Whether you’re enticed by extreme couponing, all organic and antibiotic free grocery products, or meals you don’t have to make, your food choices will affect your budget. That doesn’t mean any form of feeding yourself is necessarily wrong, but there are smart ways to make sure you’re not wasting money on your meals. One way to save is to avoid falling for the latest food fads.
One of the major food fads to entice the budget conscious shopper is “extreme” forms of using coupons. It’s easy to go wrong when couponing. In your hunt for a deal, you can end up with products you’ll never use or so much of one product that it goes bad before you can use it. On the other hand, when you find coupons for products you routinely use, it’s a great deal. Restrict your coupon use to products you know you’ll use. If you really want to save money on your grocery bill, try meal planning based on a grocer’s sales ad or substituting store brands for name brands. Budget grocery shopping can be a big money saver, especially if you’re shopping for a family.
For the health conscious eater, organic foods are the natural choice. Choosing to embrace shopping at a fully organic specialty grocery store, however, is another one of the food fads that can cost you more. Organic foods generally cost more to produce and their prices reflect that. An extra $0.65 here or there may not seem like much, but when buying a cart full of groceries, it adds up. In the summer months, you may be able to supplement your grocery store finds with products from local farmers markets. You may find better produce at a lower price, just be sure to check with vendors to make sure their product is grown organically. You can also save some money by skipping specialty grocery stores. Because of the popularity of organic products, many budget grocers now stock them.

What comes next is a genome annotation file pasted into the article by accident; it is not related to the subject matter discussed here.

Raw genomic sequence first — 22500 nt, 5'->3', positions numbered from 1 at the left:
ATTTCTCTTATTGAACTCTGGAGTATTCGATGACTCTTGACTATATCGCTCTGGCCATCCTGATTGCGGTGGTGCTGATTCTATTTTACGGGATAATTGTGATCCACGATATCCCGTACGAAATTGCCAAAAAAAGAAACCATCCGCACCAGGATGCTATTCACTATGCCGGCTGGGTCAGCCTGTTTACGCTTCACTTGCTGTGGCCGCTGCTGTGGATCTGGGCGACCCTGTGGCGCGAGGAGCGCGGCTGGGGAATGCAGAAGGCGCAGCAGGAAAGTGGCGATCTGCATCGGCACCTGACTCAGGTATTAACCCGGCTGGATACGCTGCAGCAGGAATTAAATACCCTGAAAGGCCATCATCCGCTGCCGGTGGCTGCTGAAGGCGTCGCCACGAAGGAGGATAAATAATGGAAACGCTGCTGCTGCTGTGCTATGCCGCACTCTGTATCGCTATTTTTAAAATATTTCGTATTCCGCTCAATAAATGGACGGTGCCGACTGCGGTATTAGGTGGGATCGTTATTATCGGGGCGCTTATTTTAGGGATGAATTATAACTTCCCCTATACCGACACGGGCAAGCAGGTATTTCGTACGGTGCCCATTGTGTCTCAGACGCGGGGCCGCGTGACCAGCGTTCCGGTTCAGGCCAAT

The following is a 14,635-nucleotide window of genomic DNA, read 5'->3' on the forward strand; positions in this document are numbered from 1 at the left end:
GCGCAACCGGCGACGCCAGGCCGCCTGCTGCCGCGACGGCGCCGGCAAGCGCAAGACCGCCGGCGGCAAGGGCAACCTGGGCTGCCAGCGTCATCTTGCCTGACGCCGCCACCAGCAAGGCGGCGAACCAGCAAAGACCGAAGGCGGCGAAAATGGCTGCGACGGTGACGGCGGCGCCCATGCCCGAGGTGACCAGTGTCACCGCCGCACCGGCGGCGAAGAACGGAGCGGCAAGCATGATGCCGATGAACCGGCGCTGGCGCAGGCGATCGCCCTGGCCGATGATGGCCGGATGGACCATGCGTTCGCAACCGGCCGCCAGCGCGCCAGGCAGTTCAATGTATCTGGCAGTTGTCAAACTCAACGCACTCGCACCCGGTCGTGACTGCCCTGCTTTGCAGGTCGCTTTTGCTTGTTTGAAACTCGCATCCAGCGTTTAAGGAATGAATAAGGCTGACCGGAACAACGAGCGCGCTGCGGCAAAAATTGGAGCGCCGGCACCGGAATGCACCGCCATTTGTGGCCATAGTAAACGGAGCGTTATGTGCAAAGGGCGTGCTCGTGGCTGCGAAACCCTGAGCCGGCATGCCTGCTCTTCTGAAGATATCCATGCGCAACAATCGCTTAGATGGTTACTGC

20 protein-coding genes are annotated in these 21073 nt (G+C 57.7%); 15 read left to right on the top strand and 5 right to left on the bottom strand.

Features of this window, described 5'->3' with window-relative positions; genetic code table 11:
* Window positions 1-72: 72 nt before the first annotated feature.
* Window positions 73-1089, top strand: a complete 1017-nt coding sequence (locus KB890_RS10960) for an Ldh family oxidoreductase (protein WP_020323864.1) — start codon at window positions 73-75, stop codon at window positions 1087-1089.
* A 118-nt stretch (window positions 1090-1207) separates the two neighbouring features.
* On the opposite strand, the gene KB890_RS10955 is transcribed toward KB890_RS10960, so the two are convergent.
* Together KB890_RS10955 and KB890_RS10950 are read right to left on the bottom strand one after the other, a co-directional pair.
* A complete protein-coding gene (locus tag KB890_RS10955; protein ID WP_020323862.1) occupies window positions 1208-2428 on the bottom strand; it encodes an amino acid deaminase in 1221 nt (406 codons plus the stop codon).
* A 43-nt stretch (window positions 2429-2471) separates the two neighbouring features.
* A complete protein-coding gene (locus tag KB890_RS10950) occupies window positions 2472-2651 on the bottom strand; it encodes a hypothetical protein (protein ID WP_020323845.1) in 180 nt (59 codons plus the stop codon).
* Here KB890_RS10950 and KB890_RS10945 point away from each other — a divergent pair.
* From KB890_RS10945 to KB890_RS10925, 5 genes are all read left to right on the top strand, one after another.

If you’re too busy to cook or if the art of cooking is one you never mastered, I won’t try to convince you to change your habits. Everyone has different habits when it comes to dining. Even frequent diners can save major dollars on their dinner bills. If you have a few restaurants where you regularly like to dine, sign up for their rewards/VIP/frequent dinner program. These often come with coupons for discounts and free meals. You can also cut your bills down a little at a time by cutting beverages from your bill. Many restaurants have steep prices for soft drinks and adult beverages. Even if you’re no chef, you can easily open a can of soda to enjoy at home.
Final tip—don’t scrimp too much when it comes to your food budget. A few simple changes can add up nicely, but your food has a direct impact on your health. Don’t sacrifice health for savings.